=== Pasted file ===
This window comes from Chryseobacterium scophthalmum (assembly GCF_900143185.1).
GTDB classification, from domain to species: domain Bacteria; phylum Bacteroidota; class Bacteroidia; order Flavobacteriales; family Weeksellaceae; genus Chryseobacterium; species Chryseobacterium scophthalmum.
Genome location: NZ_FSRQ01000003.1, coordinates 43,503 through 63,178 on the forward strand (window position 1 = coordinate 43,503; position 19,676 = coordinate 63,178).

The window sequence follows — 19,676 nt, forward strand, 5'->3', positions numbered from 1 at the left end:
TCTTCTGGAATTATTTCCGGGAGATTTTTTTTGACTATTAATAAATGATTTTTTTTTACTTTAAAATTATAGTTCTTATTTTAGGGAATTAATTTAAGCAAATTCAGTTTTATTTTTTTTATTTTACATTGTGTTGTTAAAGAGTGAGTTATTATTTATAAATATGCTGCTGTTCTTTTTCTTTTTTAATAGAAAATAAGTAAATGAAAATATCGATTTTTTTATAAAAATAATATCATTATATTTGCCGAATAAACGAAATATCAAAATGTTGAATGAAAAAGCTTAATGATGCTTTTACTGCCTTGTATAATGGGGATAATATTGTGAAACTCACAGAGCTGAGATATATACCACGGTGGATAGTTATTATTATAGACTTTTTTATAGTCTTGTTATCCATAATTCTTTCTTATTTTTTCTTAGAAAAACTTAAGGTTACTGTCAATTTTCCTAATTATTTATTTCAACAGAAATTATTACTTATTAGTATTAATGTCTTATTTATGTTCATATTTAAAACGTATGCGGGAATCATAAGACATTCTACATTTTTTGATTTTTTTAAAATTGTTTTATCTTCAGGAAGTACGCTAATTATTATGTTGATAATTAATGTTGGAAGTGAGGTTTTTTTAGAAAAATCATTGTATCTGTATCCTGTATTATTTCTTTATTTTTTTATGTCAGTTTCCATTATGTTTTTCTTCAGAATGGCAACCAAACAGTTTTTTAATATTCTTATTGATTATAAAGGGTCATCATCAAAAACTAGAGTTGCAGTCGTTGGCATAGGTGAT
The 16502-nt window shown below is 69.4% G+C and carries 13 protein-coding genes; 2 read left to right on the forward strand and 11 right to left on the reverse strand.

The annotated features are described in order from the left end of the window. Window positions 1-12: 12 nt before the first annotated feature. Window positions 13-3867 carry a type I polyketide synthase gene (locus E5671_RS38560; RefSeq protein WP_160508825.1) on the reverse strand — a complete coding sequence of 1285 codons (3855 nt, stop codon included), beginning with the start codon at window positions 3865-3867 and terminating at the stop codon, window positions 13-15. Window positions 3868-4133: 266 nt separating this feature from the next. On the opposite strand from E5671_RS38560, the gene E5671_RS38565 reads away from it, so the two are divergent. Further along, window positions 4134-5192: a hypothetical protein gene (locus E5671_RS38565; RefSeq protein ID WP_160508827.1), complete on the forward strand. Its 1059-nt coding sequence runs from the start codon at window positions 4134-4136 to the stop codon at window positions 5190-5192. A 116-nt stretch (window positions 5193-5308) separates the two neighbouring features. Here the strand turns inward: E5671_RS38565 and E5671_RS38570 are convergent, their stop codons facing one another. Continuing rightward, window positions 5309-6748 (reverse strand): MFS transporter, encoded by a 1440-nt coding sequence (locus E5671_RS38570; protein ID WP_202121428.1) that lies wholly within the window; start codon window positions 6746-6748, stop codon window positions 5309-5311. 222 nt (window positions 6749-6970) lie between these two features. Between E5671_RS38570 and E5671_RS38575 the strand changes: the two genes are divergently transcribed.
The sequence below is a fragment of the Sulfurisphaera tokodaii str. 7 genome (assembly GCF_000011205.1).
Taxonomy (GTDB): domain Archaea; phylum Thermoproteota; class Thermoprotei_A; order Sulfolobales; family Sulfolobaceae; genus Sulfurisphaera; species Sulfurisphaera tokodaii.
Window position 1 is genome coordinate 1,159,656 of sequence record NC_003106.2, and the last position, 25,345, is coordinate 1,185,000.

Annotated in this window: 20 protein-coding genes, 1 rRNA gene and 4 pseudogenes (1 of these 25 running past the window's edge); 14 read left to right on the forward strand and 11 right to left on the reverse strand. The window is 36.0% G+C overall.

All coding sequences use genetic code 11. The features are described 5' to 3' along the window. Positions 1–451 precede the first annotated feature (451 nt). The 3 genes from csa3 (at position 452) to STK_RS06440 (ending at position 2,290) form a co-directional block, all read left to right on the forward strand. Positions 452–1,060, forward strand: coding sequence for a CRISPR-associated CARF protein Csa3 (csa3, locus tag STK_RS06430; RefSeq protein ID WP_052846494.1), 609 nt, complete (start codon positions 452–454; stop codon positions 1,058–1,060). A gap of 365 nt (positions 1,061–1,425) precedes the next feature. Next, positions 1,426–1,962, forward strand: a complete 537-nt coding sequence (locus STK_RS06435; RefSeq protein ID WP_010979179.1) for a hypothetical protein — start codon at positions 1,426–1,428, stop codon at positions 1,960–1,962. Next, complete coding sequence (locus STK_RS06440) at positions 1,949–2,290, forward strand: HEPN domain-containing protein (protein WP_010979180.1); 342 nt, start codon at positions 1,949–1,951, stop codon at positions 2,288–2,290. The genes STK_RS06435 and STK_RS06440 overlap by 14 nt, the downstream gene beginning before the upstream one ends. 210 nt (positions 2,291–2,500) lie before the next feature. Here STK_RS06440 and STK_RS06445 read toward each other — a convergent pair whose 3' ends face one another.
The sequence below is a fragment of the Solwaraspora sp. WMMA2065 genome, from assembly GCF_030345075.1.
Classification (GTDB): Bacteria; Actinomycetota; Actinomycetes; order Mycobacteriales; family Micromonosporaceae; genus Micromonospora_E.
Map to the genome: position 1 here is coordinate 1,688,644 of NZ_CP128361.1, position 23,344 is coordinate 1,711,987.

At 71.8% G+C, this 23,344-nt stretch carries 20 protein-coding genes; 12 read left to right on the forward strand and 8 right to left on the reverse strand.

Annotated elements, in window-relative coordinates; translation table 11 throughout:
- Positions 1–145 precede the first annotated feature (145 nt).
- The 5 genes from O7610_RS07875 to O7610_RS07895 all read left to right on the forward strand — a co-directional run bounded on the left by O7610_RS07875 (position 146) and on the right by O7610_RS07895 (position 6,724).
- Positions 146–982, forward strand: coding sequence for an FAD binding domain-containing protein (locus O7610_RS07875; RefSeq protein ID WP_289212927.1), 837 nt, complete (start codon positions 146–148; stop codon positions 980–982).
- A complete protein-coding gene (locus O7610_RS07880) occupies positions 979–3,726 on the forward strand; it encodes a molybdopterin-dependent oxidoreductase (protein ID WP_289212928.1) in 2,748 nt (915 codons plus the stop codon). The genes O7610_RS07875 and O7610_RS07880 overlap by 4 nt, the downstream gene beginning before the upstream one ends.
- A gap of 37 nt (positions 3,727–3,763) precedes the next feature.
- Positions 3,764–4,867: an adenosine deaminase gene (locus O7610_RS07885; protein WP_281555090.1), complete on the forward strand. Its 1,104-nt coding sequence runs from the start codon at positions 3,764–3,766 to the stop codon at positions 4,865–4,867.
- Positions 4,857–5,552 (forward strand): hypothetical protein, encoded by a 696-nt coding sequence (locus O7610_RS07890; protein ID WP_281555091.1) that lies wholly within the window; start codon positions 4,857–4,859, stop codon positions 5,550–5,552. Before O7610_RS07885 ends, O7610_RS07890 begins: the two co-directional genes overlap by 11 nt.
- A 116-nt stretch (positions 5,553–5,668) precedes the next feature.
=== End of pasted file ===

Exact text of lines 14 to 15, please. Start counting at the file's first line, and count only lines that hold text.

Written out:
Classification (GTDB): Bacteria; Actinomycetota; Actinomycetes; order Mycobacteriales; family Micromonosporaceae; genus Micromonospora_E.
Map to the genome: position 1 here is coordinate 1,688,644 of NZ_CP128361.1, position 23,344 is coordinate 1,711,987.